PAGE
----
Facebook chief executive Mark Zuckerberg has revealed his personal data was among that improperly acquired by election consultancy firm Cambridge Analytica.
He made the admission during the second day of his questioning in US Congress.
Congresswoman Anna Eshoo asked if his own data had been "included in the data sold to the malicious third parties".
Mr Zuckerberg delayed before replying: "Yes."
In statements released ahead of the hearing, he admitted to being "idealistic" and said he did not grasp how the data of the platform's two billion people could be abused.
On Monday, he said: "We didn't take a broad enough view of our responsibility, and that was a big mistake. It was my mistake, and I'm sorry.
"I started Facebook, I run it, and I'm responsible for what happens here."
The 33-year-old founder and CEO of the world's largest social media company was grilled for hours on Tuesday and Wednesday by legislators in Washington DC.
Facebook CEO Mark Zuckerberg takes his seat to testify before a joint hearing of the Commerce and Judiciary Committees on Capitol Hill in Washington | Image: Alex Brandon/AP/Press Association Images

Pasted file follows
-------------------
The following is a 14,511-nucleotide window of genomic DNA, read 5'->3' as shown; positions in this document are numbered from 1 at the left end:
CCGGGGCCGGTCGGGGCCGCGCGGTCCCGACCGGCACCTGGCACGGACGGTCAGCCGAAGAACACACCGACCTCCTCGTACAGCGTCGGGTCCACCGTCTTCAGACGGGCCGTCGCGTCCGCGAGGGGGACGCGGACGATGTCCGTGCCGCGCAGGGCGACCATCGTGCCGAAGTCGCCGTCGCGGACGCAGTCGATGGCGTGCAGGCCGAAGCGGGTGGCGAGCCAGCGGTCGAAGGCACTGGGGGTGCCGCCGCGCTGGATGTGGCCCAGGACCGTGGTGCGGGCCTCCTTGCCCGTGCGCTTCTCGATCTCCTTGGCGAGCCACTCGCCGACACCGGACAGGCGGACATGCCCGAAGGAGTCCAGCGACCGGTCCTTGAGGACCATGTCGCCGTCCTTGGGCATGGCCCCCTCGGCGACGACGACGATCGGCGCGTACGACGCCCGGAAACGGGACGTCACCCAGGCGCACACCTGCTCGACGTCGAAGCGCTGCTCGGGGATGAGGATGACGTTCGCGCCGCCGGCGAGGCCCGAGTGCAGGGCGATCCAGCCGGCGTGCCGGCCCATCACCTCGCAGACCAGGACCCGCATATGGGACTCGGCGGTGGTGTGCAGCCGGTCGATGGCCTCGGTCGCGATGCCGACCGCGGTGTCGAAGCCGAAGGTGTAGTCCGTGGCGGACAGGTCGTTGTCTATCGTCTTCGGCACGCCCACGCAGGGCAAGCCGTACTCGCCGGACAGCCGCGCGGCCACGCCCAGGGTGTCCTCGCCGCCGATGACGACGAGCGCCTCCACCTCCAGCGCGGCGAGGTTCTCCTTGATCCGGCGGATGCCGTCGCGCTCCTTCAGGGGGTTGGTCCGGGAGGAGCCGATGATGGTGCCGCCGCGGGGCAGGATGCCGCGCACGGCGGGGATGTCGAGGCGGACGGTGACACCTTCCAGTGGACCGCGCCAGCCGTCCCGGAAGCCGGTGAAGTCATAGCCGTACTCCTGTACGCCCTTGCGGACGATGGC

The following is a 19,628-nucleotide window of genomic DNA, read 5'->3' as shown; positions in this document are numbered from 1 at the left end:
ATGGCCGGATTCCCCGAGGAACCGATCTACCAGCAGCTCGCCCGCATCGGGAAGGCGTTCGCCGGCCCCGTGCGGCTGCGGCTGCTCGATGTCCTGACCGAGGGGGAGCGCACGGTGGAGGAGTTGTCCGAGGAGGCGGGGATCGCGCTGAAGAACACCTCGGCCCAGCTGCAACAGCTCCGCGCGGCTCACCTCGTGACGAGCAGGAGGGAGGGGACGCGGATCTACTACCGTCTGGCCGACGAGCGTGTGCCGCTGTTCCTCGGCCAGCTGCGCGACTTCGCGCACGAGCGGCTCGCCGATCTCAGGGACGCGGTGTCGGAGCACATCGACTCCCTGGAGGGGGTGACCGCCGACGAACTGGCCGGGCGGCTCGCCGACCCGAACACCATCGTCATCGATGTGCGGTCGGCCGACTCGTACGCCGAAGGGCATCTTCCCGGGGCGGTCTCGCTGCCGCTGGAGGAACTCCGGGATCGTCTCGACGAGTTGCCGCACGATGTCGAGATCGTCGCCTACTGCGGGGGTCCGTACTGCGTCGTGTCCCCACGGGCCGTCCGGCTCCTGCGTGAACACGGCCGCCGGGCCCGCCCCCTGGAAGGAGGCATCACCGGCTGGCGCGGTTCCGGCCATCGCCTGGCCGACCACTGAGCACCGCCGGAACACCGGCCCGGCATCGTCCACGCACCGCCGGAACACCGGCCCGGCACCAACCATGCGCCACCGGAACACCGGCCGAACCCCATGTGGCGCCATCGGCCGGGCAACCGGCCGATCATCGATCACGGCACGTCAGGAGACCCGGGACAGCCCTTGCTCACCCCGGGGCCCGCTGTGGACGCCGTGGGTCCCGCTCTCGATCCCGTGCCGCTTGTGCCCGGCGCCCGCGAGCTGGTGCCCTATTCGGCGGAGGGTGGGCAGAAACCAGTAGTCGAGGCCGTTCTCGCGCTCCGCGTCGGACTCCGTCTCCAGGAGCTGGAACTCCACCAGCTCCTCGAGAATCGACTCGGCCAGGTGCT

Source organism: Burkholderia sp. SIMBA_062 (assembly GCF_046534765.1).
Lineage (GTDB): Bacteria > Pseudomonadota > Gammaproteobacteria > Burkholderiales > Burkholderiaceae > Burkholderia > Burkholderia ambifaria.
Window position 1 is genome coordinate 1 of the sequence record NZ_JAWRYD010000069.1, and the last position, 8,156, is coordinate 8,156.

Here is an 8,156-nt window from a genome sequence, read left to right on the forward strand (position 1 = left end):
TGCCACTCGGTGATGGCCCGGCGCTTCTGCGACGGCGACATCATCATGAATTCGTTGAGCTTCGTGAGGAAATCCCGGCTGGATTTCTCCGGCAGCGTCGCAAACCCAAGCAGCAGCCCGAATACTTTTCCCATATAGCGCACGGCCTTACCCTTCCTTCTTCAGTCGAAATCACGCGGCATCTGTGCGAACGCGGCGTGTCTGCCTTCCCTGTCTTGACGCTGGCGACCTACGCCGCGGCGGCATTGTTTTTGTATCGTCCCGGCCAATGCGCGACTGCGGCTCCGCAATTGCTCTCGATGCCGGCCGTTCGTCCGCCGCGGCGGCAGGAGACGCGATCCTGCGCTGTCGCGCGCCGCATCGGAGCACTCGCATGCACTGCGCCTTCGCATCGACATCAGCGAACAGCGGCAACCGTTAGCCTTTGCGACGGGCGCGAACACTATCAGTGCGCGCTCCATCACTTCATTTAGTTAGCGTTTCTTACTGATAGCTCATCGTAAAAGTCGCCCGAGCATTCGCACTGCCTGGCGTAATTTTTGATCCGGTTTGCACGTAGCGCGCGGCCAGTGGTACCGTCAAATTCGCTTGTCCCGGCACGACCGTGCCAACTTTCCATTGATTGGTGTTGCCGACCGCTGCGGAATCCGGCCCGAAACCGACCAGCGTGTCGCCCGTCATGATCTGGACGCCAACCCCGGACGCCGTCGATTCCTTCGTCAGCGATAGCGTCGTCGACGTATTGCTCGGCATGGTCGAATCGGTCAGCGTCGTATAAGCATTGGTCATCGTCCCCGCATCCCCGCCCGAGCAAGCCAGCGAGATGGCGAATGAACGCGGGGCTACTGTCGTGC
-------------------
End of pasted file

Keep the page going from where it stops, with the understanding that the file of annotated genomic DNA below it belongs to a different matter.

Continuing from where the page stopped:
He said how Facebook had begun to inform users whether their data was improperly shared with Cambridge Analytica.
Facebook's founder was also asked about Face Mash, an apparently misogynistic website which he set up in 2003.
"From that beginning, whether that was actually the beginning of Facebook or not, you've come a long way," said representative Billy Long.
Mr Zuckerberg said the company would be examining every app with access to a large amount of data before 2014, when Facebook "locked down" the platform.
He added that he expected more breaches would be discovered.
Any developers who are found to be improperly using data would be banned and the victims of that data abuse would be informed, Mr Zuckerberg told the committee.
Cambridge Analytica is accused of acquiring the data of 87 million Facebook users through an academic researcher at the University of Cambridge, Alexander Kogan.
More than 44,000 people in Ireland may also have had their data improperly shared.
Mr Zuckerberg told the committee that Facebook found a "whole programme associated with Cambridge University" where a number of researchers built similar apps to that developed by Alexander Kogan.
"We need to understand whether there was something bad going on at Cambridge University overall that will require stronger action from us."